It's going to be fun in 2010 to remind Americans who would have been jobless without the stimulus just who voted to keep them unemployed:
Just moments ago, the House passed the economic stimulus bill, 246 to 183. Seven Democrats joined the Republicans in opposing the bill.No, not even Rep. Cao, who yesterday was burbling about how his district needed the money desperately. What happened, Mr. Cao? Did the Cons beat you up in the bathroom, or did your district win the lottery?
And how many Republicans broke ranks to support the package? Just 48 hours ago, the Politico reported, "It's now expected that as many as 20 or more Republicans could break ranks to back the president." But today, not even one House Republican voted for the legislation.
Maybe the toy mouse overwhelmed his conscience:
If this were performance art rather than politics, that actually would've been rather clever: a fake mouse for propping up fake talking points. As it is, I can only wonder what the residents of Cao's district will say when he tells them he rejected billions of dollars in aid because he got snookered into believing $30 million would be going to protect mice.
As I noted here yesterday, the Nancy Pelosi team is blasting as a “total fabrication” the claim by conservatives that there’s $30 million in the stim package to save the salt water marsh mouse in Pelosi’s district.Today GOP Rep Tom Price, the chairman of the Republican Study Committee, went on the House floor and floated the story again, and he held up a mysterious prop in his right hand as he did so...
“What’s in it? Have you read it?” Price asked, holding up the bill. Then he hoisted what appeared to be a little critter in a bag, and continued: “We found thirty million dollars for mice.”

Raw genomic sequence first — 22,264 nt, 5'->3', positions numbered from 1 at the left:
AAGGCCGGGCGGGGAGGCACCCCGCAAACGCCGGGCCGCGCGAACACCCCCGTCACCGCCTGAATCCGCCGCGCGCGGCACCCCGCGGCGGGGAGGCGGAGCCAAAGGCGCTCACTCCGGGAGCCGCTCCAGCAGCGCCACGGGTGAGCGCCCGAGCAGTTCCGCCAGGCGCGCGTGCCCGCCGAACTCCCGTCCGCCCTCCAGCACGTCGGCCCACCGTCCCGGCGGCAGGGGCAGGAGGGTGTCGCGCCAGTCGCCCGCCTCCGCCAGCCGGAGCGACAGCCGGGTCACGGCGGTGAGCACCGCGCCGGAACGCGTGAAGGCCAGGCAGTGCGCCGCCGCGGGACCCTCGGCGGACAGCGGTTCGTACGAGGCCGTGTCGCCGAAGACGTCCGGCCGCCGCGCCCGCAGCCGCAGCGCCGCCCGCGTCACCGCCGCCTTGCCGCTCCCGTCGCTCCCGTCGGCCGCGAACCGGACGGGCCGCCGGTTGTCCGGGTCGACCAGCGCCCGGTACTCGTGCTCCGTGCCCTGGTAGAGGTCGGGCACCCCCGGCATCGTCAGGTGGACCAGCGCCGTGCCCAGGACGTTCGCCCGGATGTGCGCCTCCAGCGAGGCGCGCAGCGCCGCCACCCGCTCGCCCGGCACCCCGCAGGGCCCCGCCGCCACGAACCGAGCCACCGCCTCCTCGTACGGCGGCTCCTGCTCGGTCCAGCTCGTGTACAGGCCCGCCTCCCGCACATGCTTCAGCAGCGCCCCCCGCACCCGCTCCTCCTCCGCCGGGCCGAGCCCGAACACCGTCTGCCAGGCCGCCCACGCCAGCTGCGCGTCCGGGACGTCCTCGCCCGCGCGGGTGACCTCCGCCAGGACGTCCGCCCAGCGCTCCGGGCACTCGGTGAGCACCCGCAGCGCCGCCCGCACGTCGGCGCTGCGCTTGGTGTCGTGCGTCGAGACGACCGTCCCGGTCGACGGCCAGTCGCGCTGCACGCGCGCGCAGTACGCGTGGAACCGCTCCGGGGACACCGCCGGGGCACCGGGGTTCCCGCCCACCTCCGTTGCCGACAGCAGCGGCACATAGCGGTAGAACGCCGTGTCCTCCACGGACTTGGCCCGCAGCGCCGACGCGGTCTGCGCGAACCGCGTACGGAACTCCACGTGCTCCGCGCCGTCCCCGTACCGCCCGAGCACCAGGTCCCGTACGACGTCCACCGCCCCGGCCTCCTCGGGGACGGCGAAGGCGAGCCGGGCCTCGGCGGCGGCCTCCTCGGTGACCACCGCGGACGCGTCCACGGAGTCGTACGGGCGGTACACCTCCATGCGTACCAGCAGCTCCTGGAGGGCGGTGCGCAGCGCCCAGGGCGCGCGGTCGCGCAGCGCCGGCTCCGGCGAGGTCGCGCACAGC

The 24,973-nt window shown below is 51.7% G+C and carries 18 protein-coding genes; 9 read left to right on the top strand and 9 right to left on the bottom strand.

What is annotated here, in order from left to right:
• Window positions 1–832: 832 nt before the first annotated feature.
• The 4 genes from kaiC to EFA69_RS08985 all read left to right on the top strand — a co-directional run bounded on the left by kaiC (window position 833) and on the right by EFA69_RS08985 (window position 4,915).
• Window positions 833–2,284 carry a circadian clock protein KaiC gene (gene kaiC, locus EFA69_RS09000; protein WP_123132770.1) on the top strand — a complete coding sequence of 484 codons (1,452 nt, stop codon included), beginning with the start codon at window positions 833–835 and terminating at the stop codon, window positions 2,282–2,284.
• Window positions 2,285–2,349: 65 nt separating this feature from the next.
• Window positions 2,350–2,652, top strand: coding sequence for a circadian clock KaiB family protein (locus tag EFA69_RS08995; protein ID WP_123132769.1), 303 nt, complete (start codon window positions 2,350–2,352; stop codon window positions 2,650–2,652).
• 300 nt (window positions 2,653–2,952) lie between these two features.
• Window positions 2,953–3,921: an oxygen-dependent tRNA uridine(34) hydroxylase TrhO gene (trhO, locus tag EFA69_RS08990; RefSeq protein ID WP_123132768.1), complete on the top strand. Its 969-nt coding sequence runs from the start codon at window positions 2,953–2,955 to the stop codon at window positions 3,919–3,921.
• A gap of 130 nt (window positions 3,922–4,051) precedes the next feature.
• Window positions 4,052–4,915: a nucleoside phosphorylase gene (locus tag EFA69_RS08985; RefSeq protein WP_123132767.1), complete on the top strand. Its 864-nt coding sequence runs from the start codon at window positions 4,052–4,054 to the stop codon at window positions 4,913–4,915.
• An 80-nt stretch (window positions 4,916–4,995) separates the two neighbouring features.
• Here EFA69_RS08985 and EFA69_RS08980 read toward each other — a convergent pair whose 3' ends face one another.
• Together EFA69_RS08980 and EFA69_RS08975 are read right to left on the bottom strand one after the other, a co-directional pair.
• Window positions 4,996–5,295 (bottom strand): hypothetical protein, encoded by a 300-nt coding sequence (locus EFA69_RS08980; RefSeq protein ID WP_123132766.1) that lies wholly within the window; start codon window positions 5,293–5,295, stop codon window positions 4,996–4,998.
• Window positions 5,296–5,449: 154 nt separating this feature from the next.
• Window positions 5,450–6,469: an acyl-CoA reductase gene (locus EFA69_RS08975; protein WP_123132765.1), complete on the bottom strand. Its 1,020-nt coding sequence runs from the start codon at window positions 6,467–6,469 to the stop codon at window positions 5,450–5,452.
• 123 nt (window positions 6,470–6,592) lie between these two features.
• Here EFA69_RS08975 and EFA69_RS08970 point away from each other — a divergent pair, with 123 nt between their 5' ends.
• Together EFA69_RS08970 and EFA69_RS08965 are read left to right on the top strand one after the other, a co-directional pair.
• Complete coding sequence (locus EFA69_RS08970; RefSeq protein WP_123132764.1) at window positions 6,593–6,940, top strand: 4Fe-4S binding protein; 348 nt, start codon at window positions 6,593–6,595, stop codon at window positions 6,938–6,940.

Was he really holding up a mouse? “It was a toy mouse, from a pet store,” Price spokesperson Brendan Buck tells me.
This is going to be an awesome campaign slogan: "They voted against your job because they're afraid of imaginary mice." The toy mouse industry should be booming. Thank you, Cons, for making it easy.
And what has this done for Con chances at getting a voice at Obama's table? Heh:
The White House is no doubt pleased to see Congress pass an economic stimulus package, but that doesn't mean the president and his team will pursue other "big-ticket" agenda items the same way they approached this fight.I think they believe this is what they want. Wait until they discover that people like Obama a lot more than they like Cons. The public pressure should make their heads explode.
White House aides say they have concluded that Obama too frequently lost control of the debate and his own image during the stimulus battle. By this reckoning, the story became too much about failed efforts at bipartisanship and Washington deal-making, and not enough about the president's public salesmanship.